The Road to Guerrero Negro: "True Baja"
Driving south through the otherworldly central desert of Valle de los Cirios
By Maria Grusauskas
It’s about a 260-mile drive to Guerrero Negro from San Quintín, where we stayed the night at Hotel Jardines—a pretty awesome hotel secluded from town and surrounded by lush gardens
The road into “True Baja” is long, lonely and breathtakingly beautiful. The 1 winds through Valle de Los Cirios, a vast desert and natural protected area that stretches from both coasts, north from El Rosario and south all the way to Guerrero Negro. Nothing has prepared us for its strangeness.
This is a land of cacti, vultures, the occasional rabbit, and no services for miles and miles. Cirios cacti, as far as the eye can see, make us feel like we’re crossing the seafloor of a Dr. Seuss book. Their cone-shaped trunks are covered with leaves, making them appear shaggy, and many of them send out shoots of mustard-colored blossoms. The Valle’s namesake vegetation only grows between 29 and 30 degrees latitude.
An equal number of giant cardon cactuses maintain a sentry-like presence over the land. These fat-trunked cactuses grow all over Baja, but seem to be the largest and oldest in this protected area. They can grow up to 70 feet tall, and some are over 200 years old.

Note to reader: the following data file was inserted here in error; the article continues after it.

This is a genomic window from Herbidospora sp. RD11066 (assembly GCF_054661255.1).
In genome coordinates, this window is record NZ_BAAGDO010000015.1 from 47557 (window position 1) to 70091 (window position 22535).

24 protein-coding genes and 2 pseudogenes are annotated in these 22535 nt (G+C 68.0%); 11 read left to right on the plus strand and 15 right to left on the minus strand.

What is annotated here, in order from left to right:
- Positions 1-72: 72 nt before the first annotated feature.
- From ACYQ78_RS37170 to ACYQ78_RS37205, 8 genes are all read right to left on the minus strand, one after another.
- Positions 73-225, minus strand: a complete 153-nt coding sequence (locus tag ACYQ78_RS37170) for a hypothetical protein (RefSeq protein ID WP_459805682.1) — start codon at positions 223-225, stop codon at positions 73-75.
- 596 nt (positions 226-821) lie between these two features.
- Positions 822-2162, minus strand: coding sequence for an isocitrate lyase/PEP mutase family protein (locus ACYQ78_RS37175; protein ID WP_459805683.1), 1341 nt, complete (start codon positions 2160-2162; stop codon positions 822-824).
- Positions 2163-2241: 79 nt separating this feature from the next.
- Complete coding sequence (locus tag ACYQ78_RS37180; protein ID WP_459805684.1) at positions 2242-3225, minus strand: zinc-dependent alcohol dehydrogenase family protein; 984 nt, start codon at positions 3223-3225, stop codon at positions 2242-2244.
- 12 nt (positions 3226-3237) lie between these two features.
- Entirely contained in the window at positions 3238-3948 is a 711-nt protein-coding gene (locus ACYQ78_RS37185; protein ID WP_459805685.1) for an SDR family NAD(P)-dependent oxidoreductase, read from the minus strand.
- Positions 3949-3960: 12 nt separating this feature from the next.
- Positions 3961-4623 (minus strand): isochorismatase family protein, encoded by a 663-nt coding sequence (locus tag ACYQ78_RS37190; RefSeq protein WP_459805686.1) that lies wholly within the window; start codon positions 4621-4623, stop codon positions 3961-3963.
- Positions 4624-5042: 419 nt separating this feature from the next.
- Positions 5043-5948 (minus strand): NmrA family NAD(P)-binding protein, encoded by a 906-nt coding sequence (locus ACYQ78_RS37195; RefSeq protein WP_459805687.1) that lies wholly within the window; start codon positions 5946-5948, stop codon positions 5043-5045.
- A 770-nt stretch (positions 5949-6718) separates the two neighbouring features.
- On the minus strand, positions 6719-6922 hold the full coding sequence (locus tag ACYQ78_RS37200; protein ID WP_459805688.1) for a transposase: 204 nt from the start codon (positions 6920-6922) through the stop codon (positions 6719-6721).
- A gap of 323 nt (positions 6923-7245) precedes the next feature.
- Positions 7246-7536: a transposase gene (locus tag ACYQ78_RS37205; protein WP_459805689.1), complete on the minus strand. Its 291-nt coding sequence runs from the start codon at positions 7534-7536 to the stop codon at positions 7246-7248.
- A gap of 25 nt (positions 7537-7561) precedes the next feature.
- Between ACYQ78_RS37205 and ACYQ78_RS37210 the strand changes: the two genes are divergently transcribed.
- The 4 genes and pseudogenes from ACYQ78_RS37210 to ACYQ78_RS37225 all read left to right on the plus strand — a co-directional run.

We stop many times to tool around on the sandy tracks that run off of the main highway into the terrain, visit a roadside shrine to the Virgen, where candles flicker in the middle of the day, and search for cave paintings left by an unknown culture some 1,000 years ago. Breaks in the overcast sky cast amazing light, god’s rays and all, over the terrain, and we drive even slower to take it all in.
As the sun sinks lower, it begins to dawn on us that we’re still pretty far from the end of this wilderness, and even farther from our destination, Guerrero Negro, which sits just over the line dividing Northern Baja from Southern Baja.
Many people have told us not to drive at night, especially on long stretches outside of cell range. Even with a satellite phone stuffed under one seat, it’s a bit unnerving to be out in the middle of nowhere with limited visibility. Just as blackness closes in on us, rain drops began to fall.
"Well, I guess we’re driving at night," I tell Molly, and I’m happy that she’s here with me as we inch along, avoiding potholes large enough to swallow a water buffalo. We pass several signs for cows before slamming on the brakes for the first sandy-colored herd lazily trundling across the dark road.
About an hour outside of Guerrero Negro we drive into a hotel that we think might be a good stopping point, only to drive right out. Something about the place made our hair stand on end. We stop to pee on the side of the road, in the rain, and jump back in the car. Guerrero Negro or bust!
Tip: Leave early, not late. If GPS tells you five hours for this journey, add two hours for stopping time and slow driving. Don’t forget to gas up in El Rosario.
Room at Hotel Jardines, San Quintín: $45
Dinner at Hotel Jardines Restaurant, (Included four margaritas, fajitas and chile rellenos. Don’t judge us.) $30